Patients with migraine may have higher total cholesterol (TC) and triglyceride (TG) concentrations than healthy patients with comparable body mass index (BMI) values, according to study results published in Headache.

Study researchers conducted a systematic review consisting of the first meta-analysis to quantify differences in lipid profiles of patients with migraine (both with [MWA] and without [MWoA] auras) and healthy controls (HC) in individuals naïve to lipid-lowering agents and no known history or secondary causes of dyslipidemia (apart from subjectively assessed lifestyle parameters).

They searched several databases for case-control, cross-sectional, and cohort studies published before September 15, 2020 that involved HC and patients with migraine who reported levels of TC, TG, serum low-density lipoprotein (LDL-C) or high-density lipoprotein cholesterol (HDL-C). Studies’ participants did not have known dyslipidemia or secondary causes of dyslipidemia. Researchers selected 16 case-control and 1 cross-sectional study of adults and conducted subgroup analyses of migraine type and direct comparisons.


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Patients with migraine had higher levels of serum TC based on the mean difference (MD) across 14 studies (P <0.1; I2, 85%; MD, 10.6 mg/dl; 95% CI, 1.8-19.3). MD across 15 combined studies indicated that individuals with migraine had significantly higher TG levels than their HC counterparts (P <0.1; I2, 67%; MD, 11.8 mg/dl; 95% CI, 3.6-20.0), which was also seen in sensitivity analyses. However, the TG values for the migraine groups did not exceed the threshold of 2 mmol/L (about 177 mg/dl). In patients with such TG levels, reductions as small as 0.1 mmol/L (about 8.9 mg/dl) can provide clinical benefit. There was no significant difference for either TC or TG between patients with MWA and those with MWoA.

Compared to the HC group, patients with migraine had similar HDL-C levels, according to the MD found across 14 studies (P <0.1; I2, 70%; MD, -0.4 mg/dl; 95% CI, -2.2-1.5 [for mmol/L multiply by 0.0259]), which was also seen in sensitivity analysis and subgroup analyses.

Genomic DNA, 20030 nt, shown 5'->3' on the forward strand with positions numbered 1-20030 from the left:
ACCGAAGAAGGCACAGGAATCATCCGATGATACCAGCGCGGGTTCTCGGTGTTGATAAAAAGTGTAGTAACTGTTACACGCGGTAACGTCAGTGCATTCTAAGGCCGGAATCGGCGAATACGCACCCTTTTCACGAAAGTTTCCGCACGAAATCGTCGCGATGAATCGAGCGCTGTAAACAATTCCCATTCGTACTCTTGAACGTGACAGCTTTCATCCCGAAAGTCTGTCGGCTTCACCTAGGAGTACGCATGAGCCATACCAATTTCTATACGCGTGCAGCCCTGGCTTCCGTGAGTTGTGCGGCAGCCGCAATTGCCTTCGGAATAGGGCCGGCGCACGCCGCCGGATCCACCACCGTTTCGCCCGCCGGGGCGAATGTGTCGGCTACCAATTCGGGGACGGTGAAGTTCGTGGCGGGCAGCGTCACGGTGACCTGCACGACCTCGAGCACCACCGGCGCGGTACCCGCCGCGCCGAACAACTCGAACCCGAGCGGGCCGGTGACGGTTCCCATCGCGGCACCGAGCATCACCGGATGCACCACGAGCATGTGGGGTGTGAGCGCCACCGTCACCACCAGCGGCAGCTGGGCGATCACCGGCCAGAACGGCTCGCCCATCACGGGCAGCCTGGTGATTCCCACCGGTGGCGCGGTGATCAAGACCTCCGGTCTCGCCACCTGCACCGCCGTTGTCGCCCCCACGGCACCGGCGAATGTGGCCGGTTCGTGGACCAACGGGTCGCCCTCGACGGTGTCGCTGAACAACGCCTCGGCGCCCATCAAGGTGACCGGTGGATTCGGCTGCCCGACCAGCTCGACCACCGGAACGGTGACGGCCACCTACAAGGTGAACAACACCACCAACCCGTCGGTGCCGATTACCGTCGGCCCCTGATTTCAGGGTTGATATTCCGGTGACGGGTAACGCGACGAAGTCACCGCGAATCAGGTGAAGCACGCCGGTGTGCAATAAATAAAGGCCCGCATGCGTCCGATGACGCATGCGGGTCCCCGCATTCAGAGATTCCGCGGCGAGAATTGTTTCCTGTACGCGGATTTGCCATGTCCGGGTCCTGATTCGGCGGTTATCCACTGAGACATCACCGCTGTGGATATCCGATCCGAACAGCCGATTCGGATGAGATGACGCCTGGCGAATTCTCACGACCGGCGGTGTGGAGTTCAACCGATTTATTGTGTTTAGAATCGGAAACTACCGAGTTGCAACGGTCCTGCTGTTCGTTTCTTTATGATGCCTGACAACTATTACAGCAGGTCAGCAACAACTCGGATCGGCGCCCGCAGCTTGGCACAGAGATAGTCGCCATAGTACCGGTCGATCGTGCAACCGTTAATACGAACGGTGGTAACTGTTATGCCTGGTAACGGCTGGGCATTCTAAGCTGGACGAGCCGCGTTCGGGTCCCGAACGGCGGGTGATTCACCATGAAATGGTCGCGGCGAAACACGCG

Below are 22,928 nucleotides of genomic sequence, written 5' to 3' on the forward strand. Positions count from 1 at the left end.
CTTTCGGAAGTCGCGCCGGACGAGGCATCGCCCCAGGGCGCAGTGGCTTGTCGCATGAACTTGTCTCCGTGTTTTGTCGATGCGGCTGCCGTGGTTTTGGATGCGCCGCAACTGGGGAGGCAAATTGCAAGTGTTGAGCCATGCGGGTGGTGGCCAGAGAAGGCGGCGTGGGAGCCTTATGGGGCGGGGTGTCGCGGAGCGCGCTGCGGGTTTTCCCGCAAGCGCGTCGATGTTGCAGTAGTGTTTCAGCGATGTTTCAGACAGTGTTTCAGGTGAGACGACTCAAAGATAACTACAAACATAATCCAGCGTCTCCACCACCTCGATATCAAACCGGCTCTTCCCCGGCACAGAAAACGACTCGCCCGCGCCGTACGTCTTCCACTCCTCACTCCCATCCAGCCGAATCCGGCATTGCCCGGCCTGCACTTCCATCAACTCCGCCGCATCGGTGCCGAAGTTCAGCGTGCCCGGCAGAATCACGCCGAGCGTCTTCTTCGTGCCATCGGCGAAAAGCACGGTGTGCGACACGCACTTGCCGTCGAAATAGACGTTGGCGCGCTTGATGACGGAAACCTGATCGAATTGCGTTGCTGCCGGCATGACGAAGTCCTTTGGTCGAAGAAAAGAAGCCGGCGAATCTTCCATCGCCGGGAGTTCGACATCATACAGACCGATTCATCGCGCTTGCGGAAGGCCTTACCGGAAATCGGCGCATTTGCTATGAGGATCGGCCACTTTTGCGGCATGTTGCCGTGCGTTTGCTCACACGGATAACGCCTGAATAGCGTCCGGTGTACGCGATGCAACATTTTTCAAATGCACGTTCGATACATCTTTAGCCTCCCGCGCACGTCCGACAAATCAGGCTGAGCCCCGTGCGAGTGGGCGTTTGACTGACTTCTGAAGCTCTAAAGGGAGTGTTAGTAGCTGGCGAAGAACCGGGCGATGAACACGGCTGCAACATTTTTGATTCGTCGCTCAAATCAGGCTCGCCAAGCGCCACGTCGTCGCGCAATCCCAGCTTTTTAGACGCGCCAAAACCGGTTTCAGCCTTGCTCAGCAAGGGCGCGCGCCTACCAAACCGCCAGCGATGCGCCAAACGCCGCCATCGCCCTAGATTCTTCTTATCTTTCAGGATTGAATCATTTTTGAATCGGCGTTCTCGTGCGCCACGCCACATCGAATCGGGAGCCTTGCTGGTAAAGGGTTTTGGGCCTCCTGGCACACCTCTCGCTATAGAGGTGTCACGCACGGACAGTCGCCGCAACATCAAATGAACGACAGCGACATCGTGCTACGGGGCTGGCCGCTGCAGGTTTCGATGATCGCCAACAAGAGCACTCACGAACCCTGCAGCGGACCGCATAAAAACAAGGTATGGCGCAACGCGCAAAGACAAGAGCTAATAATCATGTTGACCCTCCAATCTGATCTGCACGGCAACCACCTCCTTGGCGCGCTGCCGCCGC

In sensitivity analysis, after excluding studies that did not present comparable BMI values between groups, there was no significant difference in LDL-C between patients with migraine and HC (P <0.1; I2, 70%; MD, 5.3 mg/dl; 95% CI, -0.1-10.8). Subgroup analyses according to the type of migraine also showed no difference between the 2 groups ([for MWA: P <0.1; I2, 93%; MD, 16.9 mg/dl, 95% CI, -4.6-38.3]; [for MWoA: P <0.1; I2, 96%; MD, 14.0 mg/dl, 95% CI, -4.0-32.0]).

Limitations of the study included possibly limited generalizability since most retrieved studies were performed in Turkey, exclusion of 1 case-control study that indicated higher LDL-C levels for migraine patients, and the possibility that migraine patients are a biased sample.

The study researchers concluded, “TC abnormalities may provide part of the explanation for the unfavorable cardiovascular profile of migraine patients.” “Lifestyle,” they added, “may be partly or entirely accountable for the determined increased serum TC. Additional studies that will completely address the effect that lifestyle parameters exert on lipid concentrations are required to better capture existing abnormalities.”

Reference

Liampas I, Mylonas KS, Brotis A, et al. Serum lipid abnormalities in migraine: A meta-analysis of observational studies. Headache. Published online January 4, 2021. doi:10.1111/head.14039